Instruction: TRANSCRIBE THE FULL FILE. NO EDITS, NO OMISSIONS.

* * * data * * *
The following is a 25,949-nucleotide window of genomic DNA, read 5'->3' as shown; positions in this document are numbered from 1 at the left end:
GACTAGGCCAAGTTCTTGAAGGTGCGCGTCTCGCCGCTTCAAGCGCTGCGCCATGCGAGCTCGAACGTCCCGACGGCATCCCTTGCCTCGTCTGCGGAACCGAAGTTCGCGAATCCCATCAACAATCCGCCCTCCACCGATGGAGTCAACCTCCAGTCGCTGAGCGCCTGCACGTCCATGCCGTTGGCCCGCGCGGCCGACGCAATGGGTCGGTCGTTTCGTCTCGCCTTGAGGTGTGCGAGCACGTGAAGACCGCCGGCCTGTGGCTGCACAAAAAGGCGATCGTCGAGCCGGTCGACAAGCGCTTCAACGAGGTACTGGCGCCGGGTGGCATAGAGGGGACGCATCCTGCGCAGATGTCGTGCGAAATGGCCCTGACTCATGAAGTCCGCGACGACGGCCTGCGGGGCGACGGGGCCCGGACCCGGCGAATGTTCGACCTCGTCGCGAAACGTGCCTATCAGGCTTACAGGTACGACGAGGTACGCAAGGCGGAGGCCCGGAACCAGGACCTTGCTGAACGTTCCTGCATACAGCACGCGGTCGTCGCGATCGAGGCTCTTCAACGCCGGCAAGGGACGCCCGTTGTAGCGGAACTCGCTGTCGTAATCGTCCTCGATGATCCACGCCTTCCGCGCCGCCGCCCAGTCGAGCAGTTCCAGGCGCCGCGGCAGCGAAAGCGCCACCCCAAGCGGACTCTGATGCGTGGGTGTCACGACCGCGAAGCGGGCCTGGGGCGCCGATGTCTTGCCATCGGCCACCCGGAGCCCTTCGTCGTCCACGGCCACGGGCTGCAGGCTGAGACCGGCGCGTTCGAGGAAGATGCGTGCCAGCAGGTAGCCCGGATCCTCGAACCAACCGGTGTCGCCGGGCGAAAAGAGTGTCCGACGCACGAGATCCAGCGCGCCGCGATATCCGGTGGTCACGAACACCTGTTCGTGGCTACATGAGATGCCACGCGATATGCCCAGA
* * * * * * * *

The following is a 25,949-nucleotide window of genomic DNA, read 5'->3' as shown; positions in this document are numbered from 1 at the left end:
GACTAGGCCAAGTTCTTGAAGGTGCGCGTCTCGCCGCTTCAAGCGCTGCGCCATGCGAGCTCGAACGTCCCGACGGCATCCCTTGCCTCGTCTGCGGAACCGAAGTTCGCGAATCCCATCAACAATCCGCCCTCCACCGATGGAGTCAACCTCCAGTCGCTGAGCGCCTGCACGTCCATGCCGTTGGCCCGCGCGGCCGACGCAATGGGTCGGTCGTTTCGTCTCGCCTTGAGGTGTGCGAGCACGTGAAGACCGCCGGCCTGTGGCTGCACAAAAAGGCGATCGTCGAGCCGGTCGACAAGCGCTTCAACGAGGTACTGGCGCCGGGTGGCATAGAGGGGACGCATCCTGCGCAGATGTCGTGCGAAATGGCCCTGACTCATGAAGTCCGCGACGACGGCCTGCGGGGCGACGGGGCCCGGACCCGGCGAATGTTCGACCTCGTCGCGAAACGTGCCTATCAGGCTTACAGGTACGACGAGGTACGCAAGGCGGAGGCCCGGAACCAGGACCTTGCTGAACGTTCCTGCATACAGCACGCGGTCGTCGCGATCGAGGCTCTTCAACGCCGGCAAGGGACGCCCGTTGTAGCGGAACTCGCTGTCGTAATCGTCCTCGATGATCCACGCCTTCCGCGCCGCCGCCCAGTCGAGCAGTTCCAGGCGCCGCGGCAGCGAAAGCGCCACCCCAAGCGGACTCTGATGCGTGGGTGTCACGACCGCGAAGCGGGCCTGGGGCGCCGATGTCTTGCCATCGGCCACCCGGAGCCCTTCGTCGTCCACGGCCACGGGCTGCAGGCTGAGACCGGCGCGTTCGAGGAAGATGCGTGCCAGCAGGTAGCCCGGATCCTCGAACCAACCGGTGTCGCCGGGCGAAAAGAGTGTCCGACGCACGAGATCCAGCGCGCCGCGATATCCGGTGGTCACGAACACCTGTTCGTGGCTACATGAGATGCCACGCGATATGCCCAGA